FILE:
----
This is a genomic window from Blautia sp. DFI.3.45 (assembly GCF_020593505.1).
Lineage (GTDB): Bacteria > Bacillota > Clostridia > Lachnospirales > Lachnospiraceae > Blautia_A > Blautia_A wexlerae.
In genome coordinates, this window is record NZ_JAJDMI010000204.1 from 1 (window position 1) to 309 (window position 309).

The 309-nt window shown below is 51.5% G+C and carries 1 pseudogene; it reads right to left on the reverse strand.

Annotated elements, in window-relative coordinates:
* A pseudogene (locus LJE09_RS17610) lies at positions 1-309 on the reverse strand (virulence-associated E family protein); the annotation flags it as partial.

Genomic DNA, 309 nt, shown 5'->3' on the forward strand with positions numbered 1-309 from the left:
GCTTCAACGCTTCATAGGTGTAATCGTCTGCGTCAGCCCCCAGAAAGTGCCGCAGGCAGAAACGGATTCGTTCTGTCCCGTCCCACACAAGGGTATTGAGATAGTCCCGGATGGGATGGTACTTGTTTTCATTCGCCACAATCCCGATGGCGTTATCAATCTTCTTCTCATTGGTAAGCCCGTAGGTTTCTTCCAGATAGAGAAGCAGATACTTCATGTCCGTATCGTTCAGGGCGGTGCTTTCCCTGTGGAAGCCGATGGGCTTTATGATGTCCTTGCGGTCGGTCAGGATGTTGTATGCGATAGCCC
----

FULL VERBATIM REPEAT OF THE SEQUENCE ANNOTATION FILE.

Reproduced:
This is a genomic window from Blautia sp. DFI.3.45 (assembly GCF_020593505.1).
Lineage (GTDB): Bacteria > Bacillota > Clostridia > Lachnospirales > Lachnospiraceae > Blautia_A > Blautia_A wexlerae.
In genome coordinates, this window is record NZ_JAJDMI010000204.1 from 1 (window position 1) to 309 (window position 309).

The 309-nt window shown below is 51.5% G+C and carries 1 pseudogene; it reads right to left on the reverse strand.

Annotated elements, in window-relative coordinates:
* A pseudogene (locus LJE09_RS17610) lies at positions 1-309 on the reverse strand (virulence-associated E family protein); the annotation flags it as partial.

Genomic DNA, 309 nt, shown 5'->3' on the forward strand with positions numbered 1-309 from the left:
GCTTCAACGCTTCATAGGTGTAATCGTCTGCGTCAGCCCCCAGAAAGTGCCGCAGGCAGAAACGGATTCGTTCTGTCCCGTCCCACACAAGGGTATTGAGATAGTCCCGGATGGGATGGTACTTGTTTTCATTCGCCACAATCCCGATGGCGTTATCAATCTTCTTCTCATTGGTAAGCCCGTAGGTTTCTTCCAGATAGAGAAGCAGATACTTCATGTCCGTATCGTTCAGGGCGGTGCTTTCCCTGTGGAAGCCGATGGGCTTTATGATGTCCTTGCGGTCGGTCAGGATGTTGTATGCGATAGCCC